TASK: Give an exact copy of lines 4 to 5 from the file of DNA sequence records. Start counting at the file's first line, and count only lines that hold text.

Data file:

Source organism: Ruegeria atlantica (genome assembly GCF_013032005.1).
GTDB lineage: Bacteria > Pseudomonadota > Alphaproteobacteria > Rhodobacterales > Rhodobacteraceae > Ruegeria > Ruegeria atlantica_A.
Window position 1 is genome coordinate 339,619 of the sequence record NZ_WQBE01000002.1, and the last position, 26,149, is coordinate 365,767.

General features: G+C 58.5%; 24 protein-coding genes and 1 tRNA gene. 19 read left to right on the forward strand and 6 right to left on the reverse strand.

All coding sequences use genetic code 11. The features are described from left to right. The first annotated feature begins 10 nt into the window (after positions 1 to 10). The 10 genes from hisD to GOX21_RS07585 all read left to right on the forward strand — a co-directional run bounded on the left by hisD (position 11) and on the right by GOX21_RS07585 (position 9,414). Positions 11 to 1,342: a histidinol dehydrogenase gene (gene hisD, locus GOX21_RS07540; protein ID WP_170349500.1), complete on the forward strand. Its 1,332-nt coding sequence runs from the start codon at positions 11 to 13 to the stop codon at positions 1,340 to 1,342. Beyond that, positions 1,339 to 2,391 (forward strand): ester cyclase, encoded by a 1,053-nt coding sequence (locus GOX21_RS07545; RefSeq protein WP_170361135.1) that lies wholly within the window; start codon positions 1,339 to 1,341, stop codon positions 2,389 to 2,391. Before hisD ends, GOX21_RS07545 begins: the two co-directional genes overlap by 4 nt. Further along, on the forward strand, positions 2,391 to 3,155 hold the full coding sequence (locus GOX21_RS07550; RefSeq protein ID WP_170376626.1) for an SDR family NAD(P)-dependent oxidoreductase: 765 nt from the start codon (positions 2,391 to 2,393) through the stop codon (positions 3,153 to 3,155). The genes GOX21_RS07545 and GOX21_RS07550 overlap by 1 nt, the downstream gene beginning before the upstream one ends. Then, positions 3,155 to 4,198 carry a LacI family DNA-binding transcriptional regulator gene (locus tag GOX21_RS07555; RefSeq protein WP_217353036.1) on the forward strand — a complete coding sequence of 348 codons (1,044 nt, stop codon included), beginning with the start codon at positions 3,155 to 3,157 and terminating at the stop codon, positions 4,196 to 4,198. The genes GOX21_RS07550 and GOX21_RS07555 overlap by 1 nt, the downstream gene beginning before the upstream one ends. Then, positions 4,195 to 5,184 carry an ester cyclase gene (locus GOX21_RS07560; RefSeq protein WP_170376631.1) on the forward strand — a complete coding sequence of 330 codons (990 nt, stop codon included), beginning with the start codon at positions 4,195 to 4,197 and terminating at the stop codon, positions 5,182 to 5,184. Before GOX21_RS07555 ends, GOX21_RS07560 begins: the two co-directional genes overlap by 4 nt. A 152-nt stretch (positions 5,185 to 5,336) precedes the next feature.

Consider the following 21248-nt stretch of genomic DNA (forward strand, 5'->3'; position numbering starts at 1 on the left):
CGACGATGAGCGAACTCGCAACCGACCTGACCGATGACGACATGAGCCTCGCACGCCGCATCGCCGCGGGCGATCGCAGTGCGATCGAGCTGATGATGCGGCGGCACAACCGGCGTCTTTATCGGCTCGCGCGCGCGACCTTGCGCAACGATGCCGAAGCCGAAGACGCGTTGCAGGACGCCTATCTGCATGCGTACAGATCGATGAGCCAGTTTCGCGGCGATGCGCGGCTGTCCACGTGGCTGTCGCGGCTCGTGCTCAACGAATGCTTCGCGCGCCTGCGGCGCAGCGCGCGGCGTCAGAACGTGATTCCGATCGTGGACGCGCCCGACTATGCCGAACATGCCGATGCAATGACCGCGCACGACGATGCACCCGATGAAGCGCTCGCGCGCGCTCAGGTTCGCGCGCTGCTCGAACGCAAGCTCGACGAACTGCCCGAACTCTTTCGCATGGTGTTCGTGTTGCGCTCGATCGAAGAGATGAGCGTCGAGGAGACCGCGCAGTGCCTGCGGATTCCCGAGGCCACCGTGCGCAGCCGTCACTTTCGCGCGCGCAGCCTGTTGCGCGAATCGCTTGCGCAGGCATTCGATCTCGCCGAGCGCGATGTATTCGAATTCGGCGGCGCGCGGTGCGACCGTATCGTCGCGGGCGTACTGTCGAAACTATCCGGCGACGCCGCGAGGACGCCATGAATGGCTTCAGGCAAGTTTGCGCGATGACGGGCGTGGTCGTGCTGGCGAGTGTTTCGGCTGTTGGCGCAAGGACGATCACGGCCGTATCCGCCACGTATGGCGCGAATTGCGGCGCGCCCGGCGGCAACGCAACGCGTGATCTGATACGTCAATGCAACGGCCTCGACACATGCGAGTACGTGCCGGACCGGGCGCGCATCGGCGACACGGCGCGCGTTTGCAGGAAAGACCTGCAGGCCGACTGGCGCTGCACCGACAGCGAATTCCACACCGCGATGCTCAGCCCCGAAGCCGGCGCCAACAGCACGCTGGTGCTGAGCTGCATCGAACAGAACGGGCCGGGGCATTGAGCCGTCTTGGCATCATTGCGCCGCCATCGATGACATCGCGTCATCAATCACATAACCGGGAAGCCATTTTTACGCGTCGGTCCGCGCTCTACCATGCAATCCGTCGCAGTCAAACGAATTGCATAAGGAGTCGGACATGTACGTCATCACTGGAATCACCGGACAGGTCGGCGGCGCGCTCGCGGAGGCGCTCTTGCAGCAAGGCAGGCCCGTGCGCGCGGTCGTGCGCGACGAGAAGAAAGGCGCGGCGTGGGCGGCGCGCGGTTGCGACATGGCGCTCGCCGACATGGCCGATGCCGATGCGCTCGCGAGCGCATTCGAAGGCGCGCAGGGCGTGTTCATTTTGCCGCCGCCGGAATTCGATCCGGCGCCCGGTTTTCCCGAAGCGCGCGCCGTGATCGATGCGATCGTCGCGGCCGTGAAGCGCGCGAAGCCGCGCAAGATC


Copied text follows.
General features: G+C 58.5%; 24 protein-coding genes and 1 tRNA gene. 19 read left to right on the forward strand and 6 right to left on the reverse strand.

All coding sequences use genetic code 11. The features are described from left to right. The first annotated feature begins 10 nt into the window (after positions 1 to 10). The 10 genes from hisD to GOX21_RS07585 all read left to right on the forward strand — a co-directional run bounded on the left by hisD (position 11) and on the right by GOX21_RS07585 (position 9,414). Positions 11 to 1,342: a histidinol dehydrogenase gene (gene hisD, locus GOX21_RS07540; protein ID WP_170349500.1), complete on the forward strand. Its 1,332-nt coding sequence runs from the start codon at positions 11 to 13 to the stop codon at positions 1,340 to 1,342. Beyond that, positions 1,339 to 2,391 (forward strand): ester cyclase, encoded by a 1,053-nt coding sequence (locus GOX21_RS07545; RefSeq protein WP_170361135.1) that lies wholly within the window; start codon positions 1,339 to 1,341, stop codon positions 2,389 to 2,391. Before hisD ends, GOX21_RS07545 begins: the two co-directional genes overlap by 4 nt. Further along, on the forward strand, positions 2,391 to 3,155 hold the full coding sequence (locus GOX21_RS07550; RefSeq protein ID WP_170376626.1) for an SDR family NAD(P)-dependent oxidoreductase: 765 nt from the start codon (positions 2,391 to 2,393) through the stop codon (positions 3,153 to 3,155). The genes GOX21_RS07545 and GOX21_RS07550 overlap by 1 nt, the downstream gene beginning before the upstream one ends. Then, positions 3,155 to 4,198 carry a LacI family DNA-binding transcriptional regulator gene (locus tag GOX21_RS07555; RefSeq protein WP_217353036.1) on the forward strand — a complete coding sequence of 348 codons (1,044 nt, stop codon included), beginning with the start codon at positions 3,155 to 3,157 and terminating at the stop codon, positions 4,196 to 4,198. The genes GOX21_RS07550 and GOX21_RS07555 overlap by 1 nt, the downstream gene beginning before the upstream one ends. Then, positions 4,195 to 5,184 carry an ester cyclase gene (locus GOX21_RS07560; RefSeq protein WP_170376631.1) on the forward strand — a complete coding sequence of 330 codons (990 nt, stop codon included), beginning with the start codon at positions 4,195 to 4,197 and terminating at the stop codon, positions 5,182 to 5,184. Before GOX21_RS07555 ends, GOX21_RS07560 begins: the two co-directional genes overlap by 4 nt. A 152-nt stretch (positions 5,185 to 5,336) precedes the next feature.